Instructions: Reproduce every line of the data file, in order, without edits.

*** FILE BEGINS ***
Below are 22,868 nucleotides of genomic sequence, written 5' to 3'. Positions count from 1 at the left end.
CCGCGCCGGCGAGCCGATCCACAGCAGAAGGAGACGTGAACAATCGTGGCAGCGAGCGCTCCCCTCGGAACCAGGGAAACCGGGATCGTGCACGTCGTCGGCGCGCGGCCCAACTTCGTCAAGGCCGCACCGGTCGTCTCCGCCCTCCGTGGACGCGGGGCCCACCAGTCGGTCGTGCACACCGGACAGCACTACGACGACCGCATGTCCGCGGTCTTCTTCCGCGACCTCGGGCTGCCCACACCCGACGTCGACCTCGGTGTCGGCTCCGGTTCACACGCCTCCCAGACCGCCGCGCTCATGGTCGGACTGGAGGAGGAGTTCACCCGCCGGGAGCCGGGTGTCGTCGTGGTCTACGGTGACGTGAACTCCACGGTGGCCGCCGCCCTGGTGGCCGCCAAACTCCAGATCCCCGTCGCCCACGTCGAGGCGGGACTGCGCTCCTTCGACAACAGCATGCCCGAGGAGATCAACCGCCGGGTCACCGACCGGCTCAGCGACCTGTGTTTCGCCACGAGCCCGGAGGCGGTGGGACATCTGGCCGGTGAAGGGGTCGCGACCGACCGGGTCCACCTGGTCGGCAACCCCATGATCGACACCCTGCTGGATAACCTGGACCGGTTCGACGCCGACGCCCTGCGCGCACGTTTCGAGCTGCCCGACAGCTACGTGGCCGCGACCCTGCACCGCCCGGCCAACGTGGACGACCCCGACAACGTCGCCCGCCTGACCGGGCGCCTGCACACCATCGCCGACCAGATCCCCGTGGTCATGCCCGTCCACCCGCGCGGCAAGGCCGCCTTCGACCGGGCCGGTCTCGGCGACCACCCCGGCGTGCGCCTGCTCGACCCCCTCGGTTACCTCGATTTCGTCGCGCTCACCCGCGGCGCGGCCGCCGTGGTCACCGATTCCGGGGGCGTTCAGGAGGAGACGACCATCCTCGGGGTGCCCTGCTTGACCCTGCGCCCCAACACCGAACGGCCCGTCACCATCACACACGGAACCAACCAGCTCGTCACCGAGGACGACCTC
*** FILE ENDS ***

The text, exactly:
Below are 22,868 nucleotides of genomic sequence, written 5' to 3'. Positions count from 1 at the left end.
CCGCGCCGGCGAGCCGATCCACAGCAGAAGGAGACGTGAACAATCGTGGCAGCGAGCGCTCCCCTCGGAACCAGGGAAACCGGGATCGTGCACGTCGTCGGCGCGCGGCCCAACTTCGTCAAGGCCGCACCGGTCGTCTCCGCCCTCCGTGGACGCGGGGCCCACCAGTCGGTCGTGCACACCGGACAGCACTACGACGACCGCATGTCCGCGGTCTTCTTCCGCGACCTCGGGCTGCCCACACCCGACGTCGACCTCGGTGTCGGCTCCGGTTCACACGCCTCCCAGACCGCCGCGCTCATGGTCGGACTGGAGGAGGAGTTCACCCGCCGGGAGCCGGGTGTCGTCGTGGTCTACGGTGACGTGAACTCCACGGTGGCCGCCGCCCTGGTGGCCGCCAAACTCCAGATCCCCGTCGCCCACGTCGAGGCGGGACTGCGCTCCTTCGACAACAGCATGCCCGAGGAGATCAACCGCCGGGTCACCGACCGGCTCAGCGACCTGTGTTTCGCCACGAGCCCGGAGGCGGTGGGACATCTGGCCGGTGAAGGGGTCGCGACCGACCGGGTCCACCTGGTCGGCAACCCCATGATCGACACCCTGCTGGATAACCTGGACCGGTTCGACGCCGACGCCCTGCGCGCACGTTTCGAGCTGCCCGACAGCTACGTGGCCGCGACCCTGCACCGCCCGGCCAACGTGGACGACCCCGACAACGTCGCCCGCCTGACCGGGCGCCTGCACACCATCGCCGACCAGATCCCCGTGGTCATGCCCGTCCACCCGCGCGGCAAGGCCGCCTTCGACCGGGCCGGTCTCGGCGACCACCCCGGCGTGCGCCTGCTCGACCCCCTCGGTTACCTCGATTTCGTCGCGCTCACCCGCGGCGCGGCCGCCGTGGTCACCGATTCCGGGGGCGTTCAGGAGGAGACGACCATCCTCGGGGTGCCCTGCTTGACCCTGCGCCCCAACACCGAACGGCCCGTCACCATCACACACGGAACCAACCAGCTCGTCACCGAGGACGACCTC